Taken in isolation, this oversight might not qualify as troubling. But, as indicated above, the Times’ failure to note the anti-democratic nature of the Wisconsin GOP’s position reflects a broader problem: One of America’s two major parties is steadily abandoning its commitment to the most basic norms of liberal democracy — and the mainstream media is obscuring that reality because it refuses to abandon the norms of “view-from-nowhere” journalism.
The Republican Party’s recent actions in North Carolina, Michigan, and Wisconsin are not aberrations. For years if not decades, the GOP has been undermining both the formal institutions of democracy (through voter suppression, felon disenfranchisement, and gerrymandering), and eroding the substance of self-government (by campaigning on a combination of appeals to cultural resentment that have no policy content, and flatly dishonest descriptions of its fiscal priorities). By insisting that their tax cuts for the wealthy would not cut taxes on the wealthy — and that their plans to weaken protections for people with preexisting conditions would not weaken protections for people with preexisting conditions — Republicans have confirmed that they understand their ideological goals are not democratically viable. And by making voter suppression a top legislative priority in (virtually) every state in which they hold power, Republicans have signaled that that they believe that their party would not be politically viable in an America governed by popular sovereignty. The events of the past few days have only made these realities a bit more conspicuous.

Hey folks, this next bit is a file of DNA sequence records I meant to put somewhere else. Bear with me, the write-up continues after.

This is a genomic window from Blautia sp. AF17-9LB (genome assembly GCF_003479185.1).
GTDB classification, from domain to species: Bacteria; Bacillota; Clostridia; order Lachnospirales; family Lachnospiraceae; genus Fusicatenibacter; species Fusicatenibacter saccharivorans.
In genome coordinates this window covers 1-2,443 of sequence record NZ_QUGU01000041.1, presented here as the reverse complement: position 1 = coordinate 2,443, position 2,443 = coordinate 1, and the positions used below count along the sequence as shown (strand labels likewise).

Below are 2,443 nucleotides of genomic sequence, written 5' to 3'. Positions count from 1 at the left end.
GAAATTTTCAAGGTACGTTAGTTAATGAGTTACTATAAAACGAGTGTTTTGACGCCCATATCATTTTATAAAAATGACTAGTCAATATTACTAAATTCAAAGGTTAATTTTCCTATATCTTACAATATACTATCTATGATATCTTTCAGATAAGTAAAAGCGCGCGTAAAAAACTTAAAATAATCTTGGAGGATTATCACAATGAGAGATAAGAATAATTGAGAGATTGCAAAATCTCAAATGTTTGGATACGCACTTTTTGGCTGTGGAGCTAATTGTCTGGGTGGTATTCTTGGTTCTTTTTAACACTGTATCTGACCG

But the nonpartisan institutions that fancy themselves members of “the Fourth Estate” have, up to this point, refused to describe the modern Republican Party’s relationship to democracy in forthright terms. Still beholden to journalistic conventions established in a less polarized era — when the ambition to deliver news to Democrats and Republicans alike was more plausible and less ethically fraught — America’s leading newspapers and network news broadcasts have spent much of the Trump era straining to balance out the biases of objective reality. In some instances, this has involved bestowing a bizarre degree of editorial attention on the excesses of the campus left and marginal anarchist activists; in others, it’s involved drawing unwarranted distinctions between the illiberalism of Donald Trump and that of the broader GOP.
The early returns are not great.
I think it’s worth quoting two comments from djw that illustrate the extremity of the filibuster in Wisconsin, Remember, this is in the context of a national Democratic wave election:
The election turned out 63-36, so they’d need to flip 14 seats. A quick glance at the results shows the closest R wins were by 2, 3, 4, 4, 6, 8, 8, 10, 10, 10, 10, 10, 10, 11. The impressiveness of the gerrymander is more striking when you look the other direction. A Democrat pulled off an upset and won a seat by 1. The second-closest Democratic victory was by 12, the 3rd closest, 20.
This election was precisely the scenario the gerrymander was built for, and it worked exactly as designed. If a bigger D wave occurred, Evers wins by high single digits, Rs still looking at a 15-20 seat lead, rather than 27.
To say “if you don’t like it, vote them out” is completely hollow — the Republican majority is effectively bulletproof. The only chance to restore democracy in Wisconsin for a while is for Democrats to get a majority of the Wisconsin Supreme Court.